Being a Buddhist Hermit

A hermit is, according to the Oxford English Dictionary, "a person living in solitude as a religious discipline." 

A Buddhist hermit practices the spiritual disciplined of silence, solitude, simplicity, moderation, meditation, and mindfulness.

It is implied that that a hermit is celibate. For a Buddhist this is the normal culmination of the path to non-attachment. Sexual indulgence and Nirvana are mutually incompatible.

A hermit is almost a monk. They are halfway between a layperson and a monk. They both practice celibacy, solitude, moderation, minimalism and focus on deepening one's spiritual practice. But hermits handle money and do not follow all the rules of ordained monks. 

And since hermits are not part of a group, they cannot be kicked out for breaking the rules. Forever hermit as sexual relations hr or she is still a hermit, just not a good one.

I would suggest that vegan Buddhist hermits have their own version of the five precepts. These precepts are guidelines for practice, not vows. Breaking them results in karma not expulsion from the Sangha. The Hermit is completely responsible for himself.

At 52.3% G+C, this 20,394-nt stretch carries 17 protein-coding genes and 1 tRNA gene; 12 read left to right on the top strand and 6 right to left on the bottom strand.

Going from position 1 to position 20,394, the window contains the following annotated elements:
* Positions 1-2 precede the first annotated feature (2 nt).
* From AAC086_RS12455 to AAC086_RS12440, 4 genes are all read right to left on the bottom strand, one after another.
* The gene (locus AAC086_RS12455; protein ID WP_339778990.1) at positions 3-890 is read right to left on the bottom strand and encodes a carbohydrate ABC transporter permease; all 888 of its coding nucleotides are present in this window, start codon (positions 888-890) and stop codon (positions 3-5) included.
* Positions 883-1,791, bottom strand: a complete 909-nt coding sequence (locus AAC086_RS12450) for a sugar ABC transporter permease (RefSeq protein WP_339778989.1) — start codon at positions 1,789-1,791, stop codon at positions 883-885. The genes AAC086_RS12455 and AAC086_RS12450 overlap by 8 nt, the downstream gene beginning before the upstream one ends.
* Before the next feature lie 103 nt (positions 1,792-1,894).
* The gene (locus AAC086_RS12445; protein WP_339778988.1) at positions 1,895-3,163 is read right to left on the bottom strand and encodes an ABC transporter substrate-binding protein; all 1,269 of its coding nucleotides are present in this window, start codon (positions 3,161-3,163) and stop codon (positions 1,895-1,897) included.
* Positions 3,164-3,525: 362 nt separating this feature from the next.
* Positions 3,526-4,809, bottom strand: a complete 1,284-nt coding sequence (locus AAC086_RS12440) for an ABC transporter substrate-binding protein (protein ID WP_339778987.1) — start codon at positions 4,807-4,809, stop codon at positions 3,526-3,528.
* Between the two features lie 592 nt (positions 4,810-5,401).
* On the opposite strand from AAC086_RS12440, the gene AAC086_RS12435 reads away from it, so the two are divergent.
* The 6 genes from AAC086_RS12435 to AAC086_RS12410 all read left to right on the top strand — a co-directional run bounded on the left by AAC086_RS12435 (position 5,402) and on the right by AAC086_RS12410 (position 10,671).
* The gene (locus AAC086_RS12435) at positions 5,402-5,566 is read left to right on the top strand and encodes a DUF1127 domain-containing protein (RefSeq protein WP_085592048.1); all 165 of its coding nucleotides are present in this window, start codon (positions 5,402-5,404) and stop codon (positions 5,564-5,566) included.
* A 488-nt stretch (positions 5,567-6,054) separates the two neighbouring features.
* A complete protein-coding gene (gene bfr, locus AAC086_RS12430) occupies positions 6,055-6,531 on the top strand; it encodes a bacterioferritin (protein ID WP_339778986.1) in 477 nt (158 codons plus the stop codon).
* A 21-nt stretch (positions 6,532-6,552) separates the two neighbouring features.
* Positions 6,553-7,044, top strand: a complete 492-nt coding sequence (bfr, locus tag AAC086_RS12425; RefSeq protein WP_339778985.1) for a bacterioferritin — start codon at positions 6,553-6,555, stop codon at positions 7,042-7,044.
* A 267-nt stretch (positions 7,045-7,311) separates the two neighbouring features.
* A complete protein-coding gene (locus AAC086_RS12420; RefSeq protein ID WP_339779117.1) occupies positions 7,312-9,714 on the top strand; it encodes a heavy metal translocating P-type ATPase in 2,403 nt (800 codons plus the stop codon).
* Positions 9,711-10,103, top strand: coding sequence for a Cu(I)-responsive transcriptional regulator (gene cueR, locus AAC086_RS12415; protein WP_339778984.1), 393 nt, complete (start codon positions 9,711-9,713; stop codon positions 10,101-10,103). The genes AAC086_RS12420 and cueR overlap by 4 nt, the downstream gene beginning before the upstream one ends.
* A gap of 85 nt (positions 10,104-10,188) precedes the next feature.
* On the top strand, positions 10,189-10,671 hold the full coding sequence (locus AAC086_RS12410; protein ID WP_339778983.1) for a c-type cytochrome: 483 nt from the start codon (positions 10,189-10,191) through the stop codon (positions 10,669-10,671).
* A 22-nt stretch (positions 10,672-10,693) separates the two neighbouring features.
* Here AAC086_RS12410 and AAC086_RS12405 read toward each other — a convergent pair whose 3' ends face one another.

Here are the five precepts I personally follow:

1. I undertake the precept to refrain from killing,  harming, or eating sentient beings.

2. I undertake the precept to refrain from taking that which is not given.

3. I undertake the precept to refrain from sexual activity.

4. I undertake the precept to refrain from false speech.

5. I undertake the precept to refrain from intoxicating drinks and drugs which lead to heedlessness.

The first precept adds abstinence from eating sentient beings. This requires vegetarianism, not necessarily veganism. However, I am a vegan.

The third precept is to abstain from sexual activity. This is the same precept as for monks. All the rest are the same as for a lay Buddhist. So the only two additions for a vegan hermit are vegetarianism and celibacy. 

Anagārika Jay

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